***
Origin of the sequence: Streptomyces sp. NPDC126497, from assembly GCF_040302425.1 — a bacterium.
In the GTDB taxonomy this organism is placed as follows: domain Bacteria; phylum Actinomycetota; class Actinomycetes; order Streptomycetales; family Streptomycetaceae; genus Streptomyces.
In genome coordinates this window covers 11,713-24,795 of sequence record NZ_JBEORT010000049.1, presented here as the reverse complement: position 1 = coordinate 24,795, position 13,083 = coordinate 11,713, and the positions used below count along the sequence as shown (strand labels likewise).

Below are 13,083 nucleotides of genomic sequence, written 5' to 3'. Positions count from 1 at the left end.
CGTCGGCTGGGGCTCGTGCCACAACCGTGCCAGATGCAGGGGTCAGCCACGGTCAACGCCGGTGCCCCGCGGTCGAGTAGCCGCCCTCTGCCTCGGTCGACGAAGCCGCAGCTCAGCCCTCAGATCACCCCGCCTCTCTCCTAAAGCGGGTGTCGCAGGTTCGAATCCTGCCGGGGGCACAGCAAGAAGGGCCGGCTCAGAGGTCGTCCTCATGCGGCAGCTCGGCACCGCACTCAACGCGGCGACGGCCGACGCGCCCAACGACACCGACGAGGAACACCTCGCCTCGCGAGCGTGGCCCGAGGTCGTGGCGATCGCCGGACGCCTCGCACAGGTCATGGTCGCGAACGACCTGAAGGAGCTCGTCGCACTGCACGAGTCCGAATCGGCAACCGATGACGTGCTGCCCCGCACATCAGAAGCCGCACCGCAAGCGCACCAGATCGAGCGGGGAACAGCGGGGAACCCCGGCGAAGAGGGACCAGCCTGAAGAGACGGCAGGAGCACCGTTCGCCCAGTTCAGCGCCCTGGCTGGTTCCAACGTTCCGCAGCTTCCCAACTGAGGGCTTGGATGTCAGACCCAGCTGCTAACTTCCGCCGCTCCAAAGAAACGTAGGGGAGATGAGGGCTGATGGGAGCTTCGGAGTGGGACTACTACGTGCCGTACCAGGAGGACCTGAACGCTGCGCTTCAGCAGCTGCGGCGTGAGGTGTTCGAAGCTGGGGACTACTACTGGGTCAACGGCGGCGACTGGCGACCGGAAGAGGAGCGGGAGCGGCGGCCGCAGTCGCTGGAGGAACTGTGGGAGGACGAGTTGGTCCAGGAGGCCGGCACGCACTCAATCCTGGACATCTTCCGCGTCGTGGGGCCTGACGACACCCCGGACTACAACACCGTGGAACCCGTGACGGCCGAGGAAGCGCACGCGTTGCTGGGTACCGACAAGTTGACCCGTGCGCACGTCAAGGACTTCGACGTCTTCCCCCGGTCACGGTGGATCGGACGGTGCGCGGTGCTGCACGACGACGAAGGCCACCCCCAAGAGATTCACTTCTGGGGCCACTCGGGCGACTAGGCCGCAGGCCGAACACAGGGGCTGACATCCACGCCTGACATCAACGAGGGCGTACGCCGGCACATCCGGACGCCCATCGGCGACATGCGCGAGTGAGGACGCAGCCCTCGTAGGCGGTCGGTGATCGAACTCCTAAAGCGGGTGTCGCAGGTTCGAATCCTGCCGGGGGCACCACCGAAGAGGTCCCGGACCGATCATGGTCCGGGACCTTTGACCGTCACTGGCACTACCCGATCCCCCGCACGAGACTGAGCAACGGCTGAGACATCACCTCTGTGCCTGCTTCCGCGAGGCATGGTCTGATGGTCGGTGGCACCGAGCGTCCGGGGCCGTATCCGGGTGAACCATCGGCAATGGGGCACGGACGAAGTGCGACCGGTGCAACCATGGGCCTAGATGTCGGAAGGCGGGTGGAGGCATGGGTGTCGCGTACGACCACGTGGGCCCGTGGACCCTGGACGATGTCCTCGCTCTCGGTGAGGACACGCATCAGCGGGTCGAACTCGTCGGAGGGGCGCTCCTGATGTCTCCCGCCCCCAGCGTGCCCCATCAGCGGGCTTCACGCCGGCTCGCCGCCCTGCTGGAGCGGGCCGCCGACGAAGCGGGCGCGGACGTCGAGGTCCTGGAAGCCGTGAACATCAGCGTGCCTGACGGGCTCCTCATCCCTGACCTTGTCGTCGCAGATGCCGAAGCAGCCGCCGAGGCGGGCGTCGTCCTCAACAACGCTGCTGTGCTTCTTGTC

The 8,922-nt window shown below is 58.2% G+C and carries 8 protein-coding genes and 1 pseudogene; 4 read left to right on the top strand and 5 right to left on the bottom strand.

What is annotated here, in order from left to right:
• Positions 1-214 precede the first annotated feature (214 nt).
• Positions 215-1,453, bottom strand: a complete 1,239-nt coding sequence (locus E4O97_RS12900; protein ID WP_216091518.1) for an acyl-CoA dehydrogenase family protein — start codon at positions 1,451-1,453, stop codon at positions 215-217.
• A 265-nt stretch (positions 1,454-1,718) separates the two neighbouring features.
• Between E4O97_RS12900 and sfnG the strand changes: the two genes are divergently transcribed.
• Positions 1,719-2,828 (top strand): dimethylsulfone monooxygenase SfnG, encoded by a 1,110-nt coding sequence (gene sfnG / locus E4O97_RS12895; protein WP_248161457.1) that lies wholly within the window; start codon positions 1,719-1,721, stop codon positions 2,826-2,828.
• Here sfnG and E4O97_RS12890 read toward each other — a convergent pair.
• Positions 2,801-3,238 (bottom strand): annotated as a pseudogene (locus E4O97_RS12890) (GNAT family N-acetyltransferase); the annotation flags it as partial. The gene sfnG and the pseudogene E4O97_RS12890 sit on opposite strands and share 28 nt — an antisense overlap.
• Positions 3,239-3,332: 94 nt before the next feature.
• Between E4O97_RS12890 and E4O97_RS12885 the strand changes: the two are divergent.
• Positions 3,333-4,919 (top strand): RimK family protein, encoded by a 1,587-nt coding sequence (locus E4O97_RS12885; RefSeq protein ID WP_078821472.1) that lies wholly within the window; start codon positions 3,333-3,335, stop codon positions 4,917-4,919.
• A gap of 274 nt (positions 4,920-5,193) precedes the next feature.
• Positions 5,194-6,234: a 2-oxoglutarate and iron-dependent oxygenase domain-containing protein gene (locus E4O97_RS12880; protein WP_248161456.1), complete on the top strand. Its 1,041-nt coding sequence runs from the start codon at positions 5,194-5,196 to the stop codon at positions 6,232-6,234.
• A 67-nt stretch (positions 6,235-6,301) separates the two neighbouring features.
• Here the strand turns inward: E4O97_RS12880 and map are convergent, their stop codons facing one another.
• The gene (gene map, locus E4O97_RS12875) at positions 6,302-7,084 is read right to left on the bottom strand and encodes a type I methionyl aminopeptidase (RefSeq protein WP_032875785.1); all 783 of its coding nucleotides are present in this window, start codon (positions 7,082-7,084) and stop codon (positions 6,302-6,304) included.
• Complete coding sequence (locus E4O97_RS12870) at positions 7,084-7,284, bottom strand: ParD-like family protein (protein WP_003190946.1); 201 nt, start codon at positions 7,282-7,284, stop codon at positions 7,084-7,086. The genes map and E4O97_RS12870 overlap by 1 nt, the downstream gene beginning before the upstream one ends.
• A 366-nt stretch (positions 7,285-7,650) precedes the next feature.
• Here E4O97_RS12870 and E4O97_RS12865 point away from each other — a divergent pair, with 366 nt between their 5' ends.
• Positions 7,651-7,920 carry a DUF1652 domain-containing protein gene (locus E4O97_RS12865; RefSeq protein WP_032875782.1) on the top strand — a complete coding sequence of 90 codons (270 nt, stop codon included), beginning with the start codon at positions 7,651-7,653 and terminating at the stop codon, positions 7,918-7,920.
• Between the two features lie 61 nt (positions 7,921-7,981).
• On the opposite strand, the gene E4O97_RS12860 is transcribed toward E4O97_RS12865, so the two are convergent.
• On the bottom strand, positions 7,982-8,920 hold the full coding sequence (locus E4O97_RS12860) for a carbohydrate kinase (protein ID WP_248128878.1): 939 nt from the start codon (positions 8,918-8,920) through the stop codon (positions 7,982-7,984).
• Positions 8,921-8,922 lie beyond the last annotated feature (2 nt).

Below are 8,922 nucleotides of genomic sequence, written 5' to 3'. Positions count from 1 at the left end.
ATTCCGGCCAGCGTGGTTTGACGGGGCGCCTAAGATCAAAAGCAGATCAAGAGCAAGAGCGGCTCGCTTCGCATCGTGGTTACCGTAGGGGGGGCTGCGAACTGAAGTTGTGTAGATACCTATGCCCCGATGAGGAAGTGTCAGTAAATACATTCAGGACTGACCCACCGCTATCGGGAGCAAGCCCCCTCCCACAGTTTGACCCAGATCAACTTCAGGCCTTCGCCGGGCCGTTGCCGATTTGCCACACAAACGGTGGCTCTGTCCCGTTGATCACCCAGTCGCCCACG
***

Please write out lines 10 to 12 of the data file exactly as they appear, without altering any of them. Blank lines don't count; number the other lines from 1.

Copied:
• A 265-nt stretch (positions 1,454-1,718) separates the two neighbouring features.
• Between E4O97_RS12900 and sfnG the strand changes: the two genes are divergently transcribed.
• Positions 1,719-2,828 (top strand): dimethylsulfone monooxygenase SfnG, encoded by a 1,110-nt coding sequence (gene sfnG / locus E4O97_RS12895; protein WP_248161457.1) that lies wholly within the window; start codon positions 1,719-1,721, stop codon positions 2,826-2,828.